Jacqueline M. is a pleasant lady who was 81 years old when she first came to see us in late 2013. She had constant, severe pain in her left knee that prevented her from doing most of her activities of daily living. She was unable to enjoy one of her favorite hobbies: gardening. She had physical therapy and injections of corticosteroids with little relief of her pain. She went to see an orthopedic surgeon who recommended replacement surgery for her knee.
Jacqueline came to see us to see what we could do for her knee. She knew that undergoing knee replacement surgery entailed a long recovery period, and she knew it would tax her aging body, and that she could end up with significant residual pain after going through all that. She had x-rays of her knee that showed she had a Kellgren Grade 4 osteoarthritis. The Kellgren-Lawrence scale is a way doctors use to grade severity of knee osteoarthritis. Joints are graded based on x-ray findings as grade 0 (no arthritis), grade 1 (mild arthritis), grade 2 (moderate arthritis) and grade 3 and 4 (severe arthritis). Jacqueline’s knees showed severe arthritis with very little joint space (bone on bone) and deformities of the bones. Jacqueline’s function was also severely limited. She scored a 34 in the Lysholm Knee Scoring Scale. This is a scale that measure function in patients with knee problems. It goes from 0-100 with the higher scores meaning more function. This scale is commonly used in the orthopedic literature. It has been extensively validated, and we use it to monitor the progress of our patients and the effectiveness of our treatments. A score of 34 is a very low score, well below the average for our patients before treatment. Despite her age, and advanced stage of her arthritis, we advised Jacqueline that our stem cell procedure would likely help her decrease the pain and increase her function. Patient agreed and we performed our RegenaJoint stem cell treatment protocol on her left knee.
Jacqueline showed phenomenal improvement after the treatment. Two months following the initial injection her pain had improved by 75% (from an 8 in a 0-10 pain scale to a 2) and her function had improved as well. She had ditched her cane, she was able to walk longer distances with minimal pain. She was able to go up and down stairs and had no instability of her knee. She scored a 77 in her Lysholm function scale. Like many of our patients, Jacqueline continued to improve for the next several months. At one year post procedure, her pain level was still a 2/10, but her Lysholm score went up to 81.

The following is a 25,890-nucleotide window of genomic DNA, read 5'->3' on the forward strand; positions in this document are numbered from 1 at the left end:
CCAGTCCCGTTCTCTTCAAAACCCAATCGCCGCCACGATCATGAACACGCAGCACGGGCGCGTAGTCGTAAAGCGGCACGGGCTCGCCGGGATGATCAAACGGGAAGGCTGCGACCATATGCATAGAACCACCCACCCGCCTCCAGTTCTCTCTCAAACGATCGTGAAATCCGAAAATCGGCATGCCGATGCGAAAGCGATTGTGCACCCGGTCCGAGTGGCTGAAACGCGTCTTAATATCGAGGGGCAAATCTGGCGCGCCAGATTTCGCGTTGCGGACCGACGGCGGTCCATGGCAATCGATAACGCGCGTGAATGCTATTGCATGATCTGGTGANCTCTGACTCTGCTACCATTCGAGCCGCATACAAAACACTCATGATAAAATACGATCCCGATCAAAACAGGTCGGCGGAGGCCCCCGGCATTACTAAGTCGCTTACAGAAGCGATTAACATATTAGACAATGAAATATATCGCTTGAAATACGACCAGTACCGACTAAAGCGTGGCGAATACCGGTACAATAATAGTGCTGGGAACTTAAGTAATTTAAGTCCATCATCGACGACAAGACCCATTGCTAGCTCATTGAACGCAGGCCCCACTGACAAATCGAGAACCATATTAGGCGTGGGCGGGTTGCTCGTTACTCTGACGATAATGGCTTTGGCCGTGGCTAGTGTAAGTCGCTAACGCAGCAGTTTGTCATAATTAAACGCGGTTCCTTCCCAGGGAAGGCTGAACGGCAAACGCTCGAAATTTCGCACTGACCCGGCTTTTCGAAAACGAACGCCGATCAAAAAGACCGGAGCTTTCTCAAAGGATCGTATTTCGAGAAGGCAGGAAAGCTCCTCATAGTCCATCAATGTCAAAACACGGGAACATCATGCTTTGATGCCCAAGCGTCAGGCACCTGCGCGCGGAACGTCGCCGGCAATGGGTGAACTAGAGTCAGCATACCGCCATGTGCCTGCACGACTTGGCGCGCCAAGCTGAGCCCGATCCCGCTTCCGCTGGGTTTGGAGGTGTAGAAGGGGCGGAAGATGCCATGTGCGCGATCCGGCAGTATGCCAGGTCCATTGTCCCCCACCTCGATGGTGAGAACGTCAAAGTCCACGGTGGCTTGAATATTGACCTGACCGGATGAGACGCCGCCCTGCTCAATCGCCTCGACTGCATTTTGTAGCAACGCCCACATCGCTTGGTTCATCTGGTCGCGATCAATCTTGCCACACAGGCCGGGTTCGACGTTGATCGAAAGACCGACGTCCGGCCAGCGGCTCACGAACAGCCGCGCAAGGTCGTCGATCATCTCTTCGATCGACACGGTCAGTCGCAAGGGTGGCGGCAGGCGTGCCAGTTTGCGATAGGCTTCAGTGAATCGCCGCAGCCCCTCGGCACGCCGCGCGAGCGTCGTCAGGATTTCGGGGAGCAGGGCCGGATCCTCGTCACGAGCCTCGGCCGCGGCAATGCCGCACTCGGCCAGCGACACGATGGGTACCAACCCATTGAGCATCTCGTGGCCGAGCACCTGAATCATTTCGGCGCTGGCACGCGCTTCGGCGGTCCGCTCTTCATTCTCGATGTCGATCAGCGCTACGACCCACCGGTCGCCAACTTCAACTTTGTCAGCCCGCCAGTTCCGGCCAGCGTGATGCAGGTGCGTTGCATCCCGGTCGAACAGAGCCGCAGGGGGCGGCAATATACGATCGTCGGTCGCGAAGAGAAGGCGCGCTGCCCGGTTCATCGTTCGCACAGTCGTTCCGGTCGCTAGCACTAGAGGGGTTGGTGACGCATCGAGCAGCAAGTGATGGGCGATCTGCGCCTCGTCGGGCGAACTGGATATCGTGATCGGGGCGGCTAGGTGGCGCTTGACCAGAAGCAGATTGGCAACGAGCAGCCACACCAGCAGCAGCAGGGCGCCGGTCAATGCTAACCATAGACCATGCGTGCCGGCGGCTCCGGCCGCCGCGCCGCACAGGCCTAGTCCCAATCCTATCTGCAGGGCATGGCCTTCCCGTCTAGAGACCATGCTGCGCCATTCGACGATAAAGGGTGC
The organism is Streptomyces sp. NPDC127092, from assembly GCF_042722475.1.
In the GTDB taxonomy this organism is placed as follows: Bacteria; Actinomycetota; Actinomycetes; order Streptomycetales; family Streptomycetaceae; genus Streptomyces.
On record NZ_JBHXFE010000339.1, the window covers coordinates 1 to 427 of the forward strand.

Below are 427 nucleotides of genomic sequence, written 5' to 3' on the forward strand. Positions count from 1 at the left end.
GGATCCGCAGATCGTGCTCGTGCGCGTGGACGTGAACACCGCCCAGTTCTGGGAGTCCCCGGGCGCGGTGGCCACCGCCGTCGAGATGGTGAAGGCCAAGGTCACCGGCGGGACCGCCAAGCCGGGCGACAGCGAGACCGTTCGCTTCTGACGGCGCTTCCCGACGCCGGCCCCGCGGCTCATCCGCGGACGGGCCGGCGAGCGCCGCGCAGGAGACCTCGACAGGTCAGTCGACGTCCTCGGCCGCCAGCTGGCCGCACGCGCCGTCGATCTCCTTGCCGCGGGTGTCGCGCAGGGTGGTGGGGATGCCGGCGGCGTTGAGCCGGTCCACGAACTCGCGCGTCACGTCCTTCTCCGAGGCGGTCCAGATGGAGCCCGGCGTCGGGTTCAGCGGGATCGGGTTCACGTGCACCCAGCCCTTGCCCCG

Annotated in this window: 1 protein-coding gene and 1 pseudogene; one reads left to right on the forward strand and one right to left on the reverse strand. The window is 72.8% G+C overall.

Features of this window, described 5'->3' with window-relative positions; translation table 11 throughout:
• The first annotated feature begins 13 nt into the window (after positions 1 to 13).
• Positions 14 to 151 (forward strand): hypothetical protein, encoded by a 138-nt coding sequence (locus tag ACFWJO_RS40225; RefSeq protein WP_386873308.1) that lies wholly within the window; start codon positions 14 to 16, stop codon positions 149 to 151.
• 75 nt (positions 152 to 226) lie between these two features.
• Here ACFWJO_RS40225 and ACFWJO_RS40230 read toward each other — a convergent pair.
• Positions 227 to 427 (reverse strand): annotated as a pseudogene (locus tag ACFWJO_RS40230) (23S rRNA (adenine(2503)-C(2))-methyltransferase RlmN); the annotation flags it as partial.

Jacqueline recently came to visit us. It has been almost 2 years since her initial treatment and she has continued to do very well. She rates her pain at 1/10 and her Lysholm function score is still an 81. She is enjoying gardening and is able to do all of her activities of daily living with little or no pain (in her left knee at least). She is perfect example of something we have noticed by monitoring the progress of our patients for one year or longer: even patients of advanced age do well; and severity of disease (at least based on radiographic findings) does not correlate with results, meaning that patients with severe arthritis (Kellgren 3 and 4) seem to do as well as those with moderate arthritis (Kellgren 2). Also, patients who do well continue to do well for a long time after the procedure.
We wish Jacqueline many more years of reduced pain and improved function!
To learn more about non-surgical alternatives to joint surgeries go to: www.dontoperate.com.